About a trillion dollars have been added to the value of Chinese stocks this week, as rumours and news reports raised hope for the easing of China’s tough Covid curbs and improved relations with the United States.
The gains came amid reports that initial US inspections of audit papers at US-listed Chinese companies — a long-running point of regulatory tension and risk — finished ahead of time, suggesting that US officials were satisfied.
The Hang Seng surged 5.3% and notched its biggest weekly gain in 11 years. And the Shanghai Composite rose 2.4% for a 5.3% weekly gain, the largest in more than two years and China-sensitive assets around the world rose sharply.
Gains were broad, defying a downbeat mood in global markets weighed by the prospect of US interest rates rising further than previously expected. Property and tech shares led the way.
China’s yuan also joined in the rally, jumping more than 0.5% to touch a one-week high of 7.2340 per dollar.
Rumours flip oversold market
Unsubstantiated social media posts on a possible end to China’s stringent Covid lockdowns have driven optimism all week and seemed to get new momentum on Friday.
“The optimism right now is basically a removal of certain types of uncertainties that have been lingering … but the outlook is really mixed,” said Peiqian Liu, a China economist at NatWest Markets in Singapore.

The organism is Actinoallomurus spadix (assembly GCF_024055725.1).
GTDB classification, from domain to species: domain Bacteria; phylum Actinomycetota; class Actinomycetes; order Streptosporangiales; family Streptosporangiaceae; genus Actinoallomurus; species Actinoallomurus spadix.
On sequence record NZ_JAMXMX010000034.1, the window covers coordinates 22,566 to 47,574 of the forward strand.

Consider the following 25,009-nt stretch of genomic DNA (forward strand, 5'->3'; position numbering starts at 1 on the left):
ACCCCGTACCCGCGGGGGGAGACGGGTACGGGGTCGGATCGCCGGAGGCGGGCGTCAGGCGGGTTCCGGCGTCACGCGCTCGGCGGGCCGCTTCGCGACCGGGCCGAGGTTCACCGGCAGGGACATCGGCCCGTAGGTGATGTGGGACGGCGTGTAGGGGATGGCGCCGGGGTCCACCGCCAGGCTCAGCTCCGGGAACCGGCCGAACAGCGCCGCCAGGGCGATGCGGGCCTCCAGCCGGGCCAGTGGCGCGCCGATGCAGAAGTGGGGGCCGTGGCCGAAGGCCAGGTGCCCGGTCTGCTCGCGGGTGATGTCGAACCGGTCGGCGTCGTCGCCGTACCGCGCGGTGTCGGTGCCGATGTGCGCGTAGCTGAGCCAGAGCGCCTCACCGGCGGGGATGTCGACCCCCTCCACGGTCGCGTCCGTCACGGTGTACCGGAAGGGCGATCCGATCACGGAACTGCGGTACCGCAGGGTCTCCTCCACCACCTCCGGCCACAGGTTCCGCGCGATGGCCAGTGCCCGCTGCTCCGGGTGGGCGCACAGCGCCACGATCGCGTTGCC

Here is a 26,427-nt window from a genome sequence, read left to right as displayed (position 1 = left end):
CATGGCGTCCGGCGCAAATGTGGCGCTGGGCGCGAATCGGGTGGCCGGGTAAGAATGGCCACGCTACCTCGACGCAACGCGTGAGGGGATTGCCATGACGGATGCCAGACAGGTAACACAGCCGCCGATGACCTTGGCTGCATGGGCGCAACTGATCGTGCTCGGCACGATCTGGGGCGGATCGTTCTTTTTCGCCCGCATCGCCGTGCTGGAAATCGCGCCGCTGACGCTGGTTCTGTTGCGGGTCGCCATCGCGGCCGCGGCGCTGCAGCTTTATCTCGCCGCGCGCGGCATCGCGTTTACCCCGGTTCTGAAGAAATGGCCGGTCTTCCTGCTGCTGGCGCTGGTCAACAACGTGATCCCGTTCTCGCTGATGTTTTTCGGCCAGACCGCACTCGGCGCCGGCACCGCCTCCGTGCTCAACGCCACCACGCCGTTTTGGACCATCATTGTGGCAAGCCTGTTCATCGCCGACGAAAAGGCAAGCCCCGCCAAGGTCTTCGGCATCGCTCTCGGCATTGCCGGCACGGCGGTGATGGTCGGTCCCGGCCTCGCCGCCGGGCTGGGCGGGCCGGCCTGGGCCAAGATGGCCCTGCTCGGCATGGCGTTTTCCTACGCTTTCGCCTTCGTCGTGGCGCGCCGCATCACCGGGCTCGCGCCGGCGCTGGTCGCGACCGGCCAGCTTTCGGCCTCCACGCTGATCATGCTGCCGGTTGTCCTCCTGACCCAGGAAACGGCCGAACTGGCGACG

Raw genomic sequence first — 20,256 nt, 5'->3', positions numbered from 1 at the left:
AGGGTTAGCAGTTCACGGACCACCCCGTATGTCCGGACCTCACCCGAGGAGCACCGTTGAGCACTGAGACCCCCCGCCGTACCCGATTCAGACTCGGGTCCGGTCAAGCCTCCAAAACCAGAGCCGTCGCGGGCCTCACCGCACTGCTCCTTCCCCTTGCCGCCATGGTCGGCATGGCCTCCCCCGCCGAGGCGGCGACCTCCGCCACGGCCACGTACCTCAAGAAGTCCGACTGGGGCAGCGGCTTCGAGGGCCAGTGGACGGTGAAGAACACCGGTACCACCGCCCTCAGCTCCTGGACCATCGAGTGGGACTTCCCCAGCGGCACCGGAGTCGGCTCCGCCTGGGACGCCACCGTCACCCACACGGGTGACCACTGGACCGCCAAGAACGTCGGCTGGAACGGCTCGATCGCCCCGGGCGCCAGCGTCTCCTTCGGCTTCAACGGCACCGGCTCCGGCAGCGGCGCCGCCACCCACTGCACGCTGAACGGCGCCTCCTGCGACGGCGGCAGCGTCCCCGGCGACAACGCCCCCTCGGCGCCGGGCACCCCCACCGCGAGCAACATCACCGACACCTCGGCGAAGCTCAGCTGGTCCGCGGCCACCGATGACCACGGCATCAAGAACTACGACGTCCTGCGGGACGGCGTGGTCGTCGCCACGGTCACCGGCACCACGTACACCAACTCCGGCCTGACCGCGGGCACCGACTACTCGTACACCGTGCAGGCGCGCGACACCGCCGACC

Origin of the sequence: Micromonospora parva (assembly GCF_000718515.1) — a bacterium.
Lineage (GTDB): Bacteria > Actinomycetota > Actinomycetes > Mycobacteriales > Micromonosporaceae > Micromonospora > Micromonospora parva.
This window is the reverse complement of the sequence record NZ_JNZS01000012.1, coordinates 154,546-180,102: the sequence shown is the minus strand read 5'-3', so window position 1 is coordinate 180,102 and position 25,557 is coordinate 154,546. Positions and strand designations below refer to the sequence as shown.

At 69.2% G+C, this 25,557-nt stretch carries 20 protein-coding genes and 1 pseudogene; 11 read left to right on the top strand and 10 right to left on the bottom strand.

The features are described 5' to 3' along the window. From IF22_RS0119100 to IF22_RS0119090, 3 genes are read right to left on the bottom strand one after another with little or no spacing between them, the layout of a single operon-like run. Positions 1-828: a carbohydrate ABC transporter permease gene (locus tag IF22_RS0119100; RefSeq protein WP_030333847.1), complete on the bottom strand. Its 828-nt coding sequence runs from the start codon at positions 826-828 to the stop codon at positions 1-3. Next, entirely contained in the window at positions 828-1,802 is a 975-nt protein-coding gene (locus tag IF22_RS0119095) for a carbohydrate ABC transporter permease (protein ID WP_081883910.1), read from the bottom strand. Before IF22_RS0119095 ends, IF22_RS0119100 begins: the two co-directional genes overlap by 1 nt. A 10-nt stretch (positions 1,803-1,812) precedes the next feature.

The Hang Seng Tech index rose 7.5%. Property manager Country Garden Services rose 15% and an index of mainland developers rose 9%.
Hedge fund manager Lei Ming said the re-opening rumour is just the trigger for a rebound in an oversold market.
“Such an expectation has been there for some time,” Lei said. “The main reason for the market jump is that selling pressure had been exhausted after the market fell so much.”
Gains in value, across Hong Kong, Shenzhen and Shanghai over the week are approximately $1 trillion.
A foreign ministry spokesman said on Tuesday he was not aware of the situation, when asked about rumours on social media that China was planning a reopening from strict Covid curbs in March next year.
Officials also reiterated that China’s Covid policies were consistent and clear.
An early conclusion on audit checks has also not been confirmed by either Chinese or US officials. Yet markets have desperate reasons to rally after the Hang Seng hit a 13-year low last month in the wake of Chinese Communist Party’s 20th Congress.
The Hang Seng remains down 30% this year against a 24% fall in world stocks. The Shanghai Composite is down 15% this year.
“I do not see anything new that has changed the Hong Kong and China investment environment,” Frank Benzimra, head of Asia equity strategy at Societe Generale in Hong Kong, said.
“The only explanation I have is that the sell-off has been excessive post-Congress, valuation on some offshore names has been very distressed, and there is some bottom-fishing.”
- Reuters, with additional editing by Vishakha Saxena